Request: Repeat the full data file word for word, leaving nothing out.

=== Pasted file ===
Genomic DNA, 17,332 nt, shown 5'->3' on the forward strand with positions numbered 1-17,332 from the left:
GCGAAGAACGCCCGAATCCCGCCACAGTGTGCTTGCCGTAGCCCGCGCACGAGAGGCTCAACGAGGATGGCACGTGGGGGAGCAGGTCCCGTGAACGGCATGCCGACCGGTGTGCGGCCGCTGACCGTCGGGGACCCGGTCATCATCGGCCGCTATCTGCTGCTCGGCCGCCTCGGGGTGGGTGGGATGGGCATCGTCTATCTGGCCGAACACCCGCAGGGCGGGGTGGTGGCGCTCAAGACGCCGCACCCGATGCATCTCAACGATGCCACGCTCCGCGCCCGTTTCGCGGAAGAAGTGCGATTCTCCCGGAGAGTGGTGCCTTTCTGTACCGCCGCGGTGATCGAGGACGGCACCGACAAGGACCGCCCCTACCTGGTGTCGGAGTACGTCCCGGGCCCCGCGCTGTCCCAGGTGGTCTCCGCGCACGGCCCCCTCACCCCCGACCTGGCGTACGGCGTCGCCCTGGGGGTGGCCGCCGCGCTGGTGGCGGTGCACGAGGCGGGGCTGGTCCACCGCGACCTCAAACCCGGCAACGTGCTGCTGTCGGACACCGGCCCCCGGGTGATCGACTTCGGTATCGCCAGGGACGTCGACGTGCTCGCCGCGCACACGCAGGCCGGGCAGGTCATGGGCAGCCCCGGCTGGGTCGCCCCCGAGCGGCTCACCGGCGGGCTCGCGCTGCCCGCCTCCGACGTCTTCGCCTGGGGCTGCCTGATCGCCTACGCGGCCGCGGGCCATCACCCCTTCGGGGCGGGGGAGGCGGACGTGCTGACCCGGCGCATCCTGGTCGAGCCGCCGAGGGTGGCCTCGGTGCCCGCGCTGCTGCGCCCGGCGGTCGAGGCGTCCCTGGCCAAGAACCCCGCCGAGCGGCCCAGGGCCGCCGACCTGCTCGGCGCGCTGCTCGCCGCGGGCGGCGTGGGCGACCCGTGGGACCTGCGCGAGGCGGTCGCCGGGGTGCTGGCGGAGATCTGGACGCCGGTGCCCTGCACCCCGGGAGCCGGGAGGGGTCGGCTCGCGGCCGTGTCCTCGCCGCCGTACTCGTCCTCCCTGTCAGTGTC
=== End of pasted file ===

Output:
Genomic DNA, 17,332 nt, shown 5'->3' on the forward strand with positions numbered 1-17,332 from the left:
GCGAAGAACGCCCGAATCCCGCCACAGTGTGCTTGCCGTAGCCCGCGCACGAGAGGCTCAACGAGGATGGCACGTGGGGGAGCAGGTCCCGTGAACGGCATGCCGACCGGTGTGCGGCCGCTGACCGTCGGGGACCCGGTCATCATCGGCCGCTATCTGCTGCTCGGCCGCCTCGGGGTGGGTGGGATGGGCATCGTCTATCTGGCCGAACACCCGCAGGGCGGGGTGGTGGCGCTCAAGACGCCGCACCCGATGCATCTCAACGATGCCACGCTCCGCGCCCGTTTCGCGGAAGAAGTGCGATTCTCCCGGAGAGTGGTGCCTTTCTGTACCGCCGCGGTGATCGAGGACGGCACCGACAAGGACCGCCCCTACCTGGTGTCGGAGTACGTCCCGGGCCCCGCGCTGTCCCAGGTGGTCTCCGCGCACGGCCCCCTCACCCCCGACCTGGCGTACGGCGTCGCCCTGGGGGTGGCCGCCGCGCTGGTGGCGGTGCACGAGGCGGGGCTGGTCCACCGCGACCTCAAACCCGGCAACGTGCTGCTGTCGGACACCGGCCCCCGGGTGATCGACTTCGGTATCGCCAGGGACGTCGACGTGCTCGCCGCGCACACGCAGGCCGGGCAGGTCATGGGCAGCCCCGGCTGGGTCGCCCCCGAGCGGCTCACCGGCGGGCTCGCGCTGCCCGCCTCCGACGTCTTCGCCTGGGGCTGCCTGATCGCCTACGCGGCCGCGGGCCATCACCCCTTCGGGGCGGGGGAGGCGGACGTGCTGACCCGGCGCATCCTGGTCGAGCCGCCGAGGGTGGCCTCGGTGCCCGCGCTGCTGCGCCCGGCGGTCGAGGCGTCCCTGGCCAAGAACCCCGCCGAGCGGCCCAGGGCCGCCGACCTGCTCGGCGCGCTGCTCGCCGCGGGCGGCGTGGGCGACCCGTGGGACCTGCGCGAGGCGGTCGCCGGGGTGCTGGCGGAGATCTGGACGCCGGTGCCCTGCACCCCGGGAGCCGGGAGGGGTCGGCTCGCGGCCGTGTCCTCGCCGCCGTACTCGTCCTCCCTGTCAGTGTC